How I learned to stop worrying and embrace the iOS 9 beta on my old iPad
I installed the iOS 9 public beta on a third-generation iPad and it didn't crash.
By Caitlin McGarry
Everyone knows that putting beta software on your primary device is a huge risk, especially if you haven’t backed up in a long time (or ever). But I like to live dangerously, so I plan to put the iOS 9 beta on my iPhone 6—yes, the one I carry every day. To prepare, I decided to use my third-generation iPad, a sometimes temperamental but always available workhorse, as a guinea pig.
I wasn’t expecting much when I upgraded. Though iOS 9 adds impressive multitasking capabilities to the iPad, none of them are compatible with the third-gen model—you need an iPad Air, iPad Air 2, iPad mini 2, or iPad mini 3 for the Slide Over and Picture-in-Picture features, and Split View (the feature I want most) is only functional on the iPad Air 2.
So I decided to see if my already-slow iPad could handle the iOS 9 beta, and what new features even work on devices that are a little past their prime. (Side note: It’s a little pathetic that a $500 tablet was relegated to the sidelines so soon after its launch and has slowed so much in just three years, but I digress.)
Before you even attempt to put iOS 9 on your old device, back up everything. Twice. I don’t have nearly as many apps or photos on my iPad as I do on my phone, but losing what little I do have would be a pain. So I saved a backup to both iCloud and iTunes, plus archived the iTunes backup (as per Apple’s recommendation). If things went south after the install, I felt comfortable in the knowledge that I could return to iOS 8.4 and my data would be safe and sound.
I also have a work-issued iPad Air, so going through this process with a nonessential device like my third-gen iPad helped reassure me that putting the beta on my iPhone wouldn’t be so terrible, even if it did go horribly awry.
Actually installing the beta on your device is a cinch—just follow the Macworld iOS 9 guide. It took no time at all, and I was back up and running in less than 10 minutes.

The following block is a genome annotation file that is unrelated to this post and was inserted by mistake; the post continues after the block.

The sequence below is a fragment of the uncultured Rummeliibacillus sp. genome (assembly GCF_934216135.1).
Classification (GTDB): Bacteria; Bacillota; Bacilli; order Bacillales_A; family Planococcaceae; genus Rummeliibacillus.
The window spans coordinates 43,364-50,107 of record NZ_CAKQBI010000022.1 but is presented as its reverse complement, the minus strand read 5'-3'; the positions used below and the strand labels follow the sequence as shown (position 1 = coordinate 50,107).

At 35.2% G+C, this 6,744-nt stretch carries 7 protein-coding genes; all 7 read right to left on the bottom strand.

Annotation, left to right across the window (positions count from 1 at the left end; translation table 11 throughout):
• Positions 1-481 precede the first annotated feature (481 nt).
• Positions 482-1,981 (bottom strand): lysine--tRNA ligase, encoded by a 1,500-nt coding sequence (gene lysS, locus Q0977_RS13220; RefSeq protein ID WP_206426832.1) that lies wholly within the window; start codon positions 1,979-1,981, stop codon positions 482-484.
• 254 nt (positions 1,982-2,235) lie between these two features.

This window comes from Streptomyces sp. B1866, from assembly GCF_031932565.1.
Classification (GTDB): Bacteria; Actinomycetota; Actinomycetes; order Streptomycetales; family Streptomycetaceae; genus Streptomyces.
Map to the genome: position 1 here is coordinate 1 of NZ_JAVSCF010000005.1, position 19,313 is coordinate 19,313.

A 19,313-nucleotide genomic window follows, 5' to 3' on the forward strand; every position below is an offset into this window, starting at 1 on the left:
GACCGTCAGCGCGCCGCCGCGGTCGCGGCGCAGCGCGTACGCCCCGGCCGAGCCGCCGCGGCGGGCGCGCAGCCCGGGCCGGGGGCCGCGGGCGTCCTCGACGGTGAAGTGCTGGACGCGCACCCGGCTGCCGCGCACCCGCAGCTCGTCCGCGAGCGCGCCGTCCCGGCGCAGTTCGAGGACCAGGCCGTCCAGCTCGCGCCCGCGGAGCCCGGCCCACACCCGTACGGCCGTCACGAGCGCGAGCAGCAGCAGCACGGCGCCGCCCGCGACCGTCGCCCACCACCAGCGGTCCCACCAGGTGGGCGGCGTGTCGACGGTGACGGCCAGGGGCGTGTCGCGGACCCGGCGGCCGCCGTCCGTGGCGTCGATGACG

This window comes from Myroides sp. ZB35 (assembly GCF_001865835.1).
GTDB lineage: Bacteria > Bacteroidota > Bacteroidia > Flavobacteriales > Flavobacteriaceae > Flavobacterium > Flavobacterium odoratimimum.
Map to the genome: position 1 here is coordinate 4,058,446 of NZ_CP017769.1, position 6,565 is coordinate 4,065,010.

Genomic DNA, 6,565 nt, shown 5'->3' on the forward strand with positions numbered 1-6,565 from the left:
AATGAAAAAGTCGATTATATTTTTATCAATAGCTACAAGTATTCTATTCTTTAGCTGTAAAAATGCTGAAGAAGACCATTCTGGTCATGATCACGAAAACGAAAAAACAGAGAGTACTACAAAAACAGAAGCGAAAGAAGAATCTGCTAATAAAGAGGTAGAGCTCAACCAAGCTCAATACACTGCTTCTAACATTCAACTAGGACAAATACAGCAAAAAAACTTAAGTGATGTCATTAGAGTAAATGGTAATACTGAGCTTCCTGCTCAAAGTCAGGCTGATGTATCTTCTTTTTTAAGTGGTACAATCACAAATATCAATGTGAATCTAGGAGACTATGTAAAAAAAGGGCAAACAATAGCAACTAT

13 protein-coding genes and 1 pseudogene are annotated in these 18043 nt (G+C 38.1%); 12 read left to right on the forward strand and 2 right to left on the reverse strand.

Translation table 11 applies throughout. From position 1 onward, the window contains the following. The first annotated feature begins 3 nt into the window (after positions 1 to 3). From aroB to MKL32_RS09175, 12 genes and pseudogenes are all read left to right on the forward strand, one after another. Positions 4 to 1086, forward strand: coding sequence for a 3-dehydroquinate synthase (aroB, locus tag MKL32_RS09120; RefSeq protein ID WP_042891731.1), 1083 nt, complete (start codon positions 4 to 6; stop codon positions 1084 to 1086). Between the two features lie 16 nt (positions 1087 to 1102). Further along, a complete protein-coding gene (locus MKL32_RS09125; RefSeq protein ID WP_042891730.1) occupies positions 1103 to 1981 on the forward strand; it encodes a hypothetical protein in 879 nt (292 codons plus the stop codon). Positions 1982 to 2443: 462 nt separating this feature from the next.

What iOS 9 offers older devices
The most evident changes in iOS 9 at first glance are new native apps like News, Find Friends, Feedback, and Find iPhone. I’m not really interested in using my iPad to see which friends are nearby, Feedback only exists to submit iOS 9 issues to Apple, and my phone is practically glued to my body, so News is where I’ve been spending most of my time in the public beta. As a casual Flipboard fan, I appreciate what Apple is trying to do with News and I’ve enjoyed setting it up, even though it’s still in early days and definitely needs some work. Stay tuned for Macworld’s deeper News dive later this week.
A small but refreshing change in iOS 9 is the font switch to San Francisco, which I’ve become accustomed to reading on my Apple Watch. Then there’s the new app switcher, which is subtly gorgeous.
I’m one of those people who relies on the built-in Notes app to make lists and jot down quick thoughts, so being able to add attachments, photos, and sketches to notes, then turn to-do lists into checklists, is a long-awaited change that I’ll be taking advantage of across all my iOS devices. (I’ll have more thoughts on the new Notes app later this week, so stay tuned for that.)
My older iPad doesn’t have the new iOS 9 functions I want to use most, so using the public beta is making it it clear that I need to upgrade to new hardware soon (perhaps to the rumored iPad Pro in the fall). I’m becoming more and more interested in using an iPad as a work machine, and iOS 9 has features that would make it even more useful.
But the beta hasn’t crashed my device, or even slowed it down. It’s just as functional as it ever was, but now it has some new features that I plan to get accustomed to on my iPhone—as soon as I work up the nerve to install it.
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